Bill Eyden, who died on October 15 aged 74, was one of Britain's finest
drummers and a leading pioneer of modern jazz in this country.
Beneath his undemonstrative style, Eyden wielded a commanding, sometimes ferocious beat, deployed with masterly technique. Among his greatest
strengths was a remarkable ability to weld the conventional piano-bass-drums rhythm section into a single, responsive entity.
William James Eyden was born at Hounslow, Middlesex, on 4 May 1930 and began his musical life in the local Army Cadet Corps band.
After playing in local semi-professional dance bands, and taking lessons from Max Abrams, then London's leading drum teacher, he turned fully professional in 1952. He first joined the band led by the father-and-son team of Ivor and Basil Kirchin, famed as an effective, if somewhat disorderly, nursery of jazz talent.
Within two years his all-round musicianship had placed him in the ranks of London's top professionals, combining jazz playing with studio work at the highest level. A glance through the weekly jazz-club listings of the early-to-mid-1950s finds the name Bill Eyden in bold type alongside those of such heroes as Jimmy Skidmore, Ronnie Scott and Tubby Hayes.
The formation in April 1957 of the Jazz Couriers, co-led by Scott and Hayes, marked a distinct advance in British jazz. There was a confident, almost insolent, swagger about this five-piece group that only Americans had hitherto displayed. The glittering invention of the soloists and the pinpoint accuracy of the ensemble combined to devastating effect, and the fulcrum upon which the whole thing turned was Bill Eyden's drumming.
The Jazz Couriers folded in July 1959, Scott opening his Soho jazz club
shortly afterwards, and Eyden went on to play with other leading bands,
including the Vic Ash-Harry Klein Quintet, which shared the bill on Miles Davis's first British tour in the autumn of 1960.
In the years that followed, jazz lost much of its popular following to rock music and rhythm and blues. Eyden took the change in his stride. He appeared with the R & B bands of Alexis Korner and Long John Baldry, and even made a three-month tour of South America with the eccentric rocker Wee Willie Harris.
Late 1964 found him in the more congenial surroundings of Georgie Fame and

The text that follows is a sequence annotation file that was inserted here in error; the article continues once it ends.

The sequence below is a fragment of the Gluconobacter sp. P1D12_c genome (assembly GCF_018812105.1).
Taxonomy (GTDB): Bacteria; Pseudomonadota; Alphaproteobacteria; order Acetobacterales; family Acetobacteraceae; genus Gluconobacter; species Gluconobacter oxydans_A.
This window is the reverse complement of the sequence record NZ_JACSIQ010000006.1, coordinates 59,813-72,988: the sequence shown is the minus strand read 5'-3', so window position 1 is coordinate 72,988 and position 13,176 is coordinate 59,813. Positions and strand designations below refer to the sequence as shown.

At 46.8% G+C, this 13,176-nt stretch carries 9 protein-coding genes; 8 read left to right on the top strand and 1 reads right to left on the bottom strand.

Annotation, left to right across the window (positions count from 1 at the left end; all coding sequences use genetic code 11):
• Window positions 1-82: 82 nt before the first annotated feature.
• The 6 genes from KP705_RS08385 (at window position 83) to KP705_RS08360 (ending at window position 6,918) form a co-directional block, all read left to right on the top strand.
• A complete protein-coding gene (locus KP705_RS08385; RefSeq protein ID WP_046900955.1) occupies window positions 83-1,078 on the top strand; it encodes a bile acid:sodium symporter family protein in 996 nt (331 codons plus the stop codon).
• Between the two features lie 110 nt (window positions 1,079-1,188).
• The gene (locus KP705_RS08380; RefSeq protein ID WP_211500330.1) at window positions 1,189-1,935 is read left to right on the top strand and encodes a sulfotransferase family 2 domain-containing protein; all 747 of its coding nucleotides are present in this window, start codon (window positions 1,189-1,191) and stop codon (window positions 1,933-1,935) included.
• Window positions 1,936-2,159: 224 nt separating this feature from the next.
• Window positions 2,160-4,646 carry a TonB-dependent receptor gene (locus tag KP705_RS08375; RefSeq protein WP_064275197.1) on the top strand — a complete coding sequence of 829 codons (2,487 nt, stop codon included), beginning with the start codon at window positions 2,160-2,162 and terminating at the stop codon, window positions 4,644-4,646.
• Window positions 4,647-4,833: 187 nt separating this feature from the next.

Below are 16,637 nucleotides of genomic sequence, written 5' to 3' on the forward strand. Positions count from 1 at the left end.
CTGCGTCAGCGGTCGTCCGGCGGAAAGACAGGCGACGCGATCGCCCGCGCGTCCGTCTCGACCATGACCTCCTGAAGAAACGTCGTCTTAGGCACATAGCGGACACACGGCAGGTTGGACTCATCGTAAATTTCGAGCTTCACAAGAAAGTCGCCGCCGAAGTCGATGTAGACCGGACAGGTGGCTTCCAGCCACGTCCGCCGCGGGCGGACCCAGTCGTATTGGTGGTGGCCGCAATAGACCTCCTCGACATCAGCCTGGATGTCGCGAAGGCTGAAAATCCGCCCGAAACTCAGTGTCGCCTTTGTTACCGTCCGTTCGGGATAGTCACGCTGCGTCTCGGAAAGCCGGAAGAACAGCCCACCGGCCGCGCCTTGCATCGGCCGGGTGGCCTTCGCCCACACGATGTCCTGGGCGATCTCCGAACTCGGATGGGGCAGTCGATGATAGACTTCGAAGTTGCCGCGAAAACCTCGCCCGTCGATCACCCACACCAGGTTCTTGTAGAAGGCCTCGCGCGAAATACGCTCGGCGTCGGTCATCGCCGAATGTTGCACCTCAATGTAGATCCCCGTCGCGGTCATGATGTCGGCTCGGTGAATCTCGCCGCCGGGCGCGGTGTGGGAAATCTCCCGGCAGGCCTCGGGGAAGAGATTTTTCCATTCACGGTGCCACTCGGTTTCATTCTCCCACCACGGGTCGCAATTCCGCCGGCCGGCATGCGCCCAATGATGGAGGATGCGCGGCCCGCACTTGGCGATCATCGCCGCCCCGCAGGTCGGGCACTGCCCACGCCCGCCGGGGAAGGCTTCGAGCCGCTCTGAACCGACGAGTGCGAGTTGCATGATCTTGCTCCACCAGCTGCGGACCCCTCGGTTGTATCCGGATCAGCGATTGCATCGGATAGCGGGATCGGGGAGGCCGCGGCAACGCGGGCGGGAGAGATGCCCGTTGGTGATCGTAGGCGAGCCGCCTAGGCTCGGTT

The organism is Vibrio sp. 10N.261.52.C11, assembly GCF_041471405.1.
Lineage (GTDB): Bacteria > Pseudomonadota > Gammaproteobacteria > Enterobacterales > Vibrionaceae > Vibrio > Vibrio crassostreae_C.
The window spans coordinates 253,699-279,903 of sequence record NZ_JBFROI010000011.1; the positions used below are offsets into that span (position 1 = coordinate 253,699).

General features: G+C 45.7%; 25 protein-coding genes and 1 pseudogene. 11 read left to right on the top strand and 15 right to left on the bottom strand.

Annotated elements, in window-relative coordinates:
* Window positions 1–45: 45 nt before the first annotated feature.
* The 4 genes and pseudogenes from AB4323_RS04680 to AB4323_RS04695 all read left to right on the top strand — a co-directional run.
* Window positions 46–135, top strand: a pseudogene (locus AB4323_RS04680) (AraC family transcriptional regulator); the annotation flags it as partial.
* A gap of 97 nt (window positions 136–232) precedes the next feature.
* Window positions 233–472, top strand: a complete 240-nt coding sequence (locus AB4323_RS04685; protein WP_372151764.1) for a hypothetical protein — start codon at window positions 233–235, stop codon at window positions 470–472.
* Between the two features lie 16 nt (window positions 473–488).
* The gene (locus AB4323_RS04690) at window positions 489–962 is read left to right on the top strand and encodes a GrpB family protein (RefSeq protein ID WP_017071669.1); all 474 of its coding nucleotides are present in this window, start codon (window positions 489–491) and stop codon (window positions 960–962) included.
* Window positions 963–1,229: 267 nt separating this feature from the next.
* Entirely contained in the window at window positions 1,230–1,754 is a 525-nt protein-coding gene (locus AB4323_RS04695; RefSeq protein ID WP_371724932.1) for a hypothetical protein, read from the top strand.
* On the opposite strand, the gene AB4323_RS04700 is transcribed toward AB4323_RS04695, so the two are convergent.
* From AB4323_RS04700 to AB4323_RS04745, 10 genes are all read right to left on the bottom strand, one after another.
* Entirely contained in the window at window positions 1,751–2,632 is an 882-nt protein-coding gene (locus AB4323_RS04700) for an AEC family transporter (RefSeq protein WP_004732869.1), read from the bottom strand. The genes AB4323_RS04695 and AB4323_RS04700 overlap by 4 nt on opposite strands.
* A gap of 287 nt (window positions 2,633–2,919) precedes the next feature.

the Blue Flames, who took their stylistic cue from the organ-led,
jazz-cum-R & B combos popular with African-American audiences. In 1965 Fame undertook a European tour as guest star with Count Basie and his
orchestra. Eyden sat in the driving seat of the world's most swinging big band during Fame's part of the show.
After leaving Fame, Eyden joined Stan Tracey's trio, resident at Ronnie Scott's club. Their nightly task was to accompany the parade of American
stars, each with his distinctive style, who appeared there for a week or two at a time. Such a job makes extraordinary demands of even the most
seasoned musician, and Eyden, Tracey and their colleagues rarely faltered.
Professional know-how stood jazz musicians in good stead during the 1960s. They were often called into recording studios to play the bits that members of a famous pop group could not manage. Eyden's most celebrated contribution to this ghostly activity was the drum part on Procol Harum's 1967 hit, A Whiter Shade Of Pale. [Let's not forget that (a) Procol were not then famous and (b) they had no drummer that day]
From the late 1960s Eyden worked purely as a freelance, combining jazz with playing for West End musicals such as Bubbling Brown Sugar, The
Mitford Girls and Promises, Promises. He also played regularly throughout the late 1970s and 1980s with a quintet of his contemporaries, including pianist Bill Le Sage and trumpeter Hank Shaw, dedicated to performing the repertoire of the bebop era and calling itself the Bebop Preservation Society.
In 1985-86 Eyden was one of three percussionists in the Charlie Watts Big Big Band, an enormous outfit, almost 30-strong, which toured Britain and America under the leadership, and largely at the expense, of the Rolling Stones' drummer. Eyden continued to play until illness overtook him earlier this year.
>From the early 1970s Eyden also taught, both privately and in London schools. One of the school pupils to whom he imparted the first rudiments of percussion was the distinguished drummer Winston Clifford, who has spoken warmly of the encouragement he received from Eyden as a teenager.
Bill Eyden was married twice. By his first marriage he had a son, who predeceased him, and a daughter.
More about Bill Eyden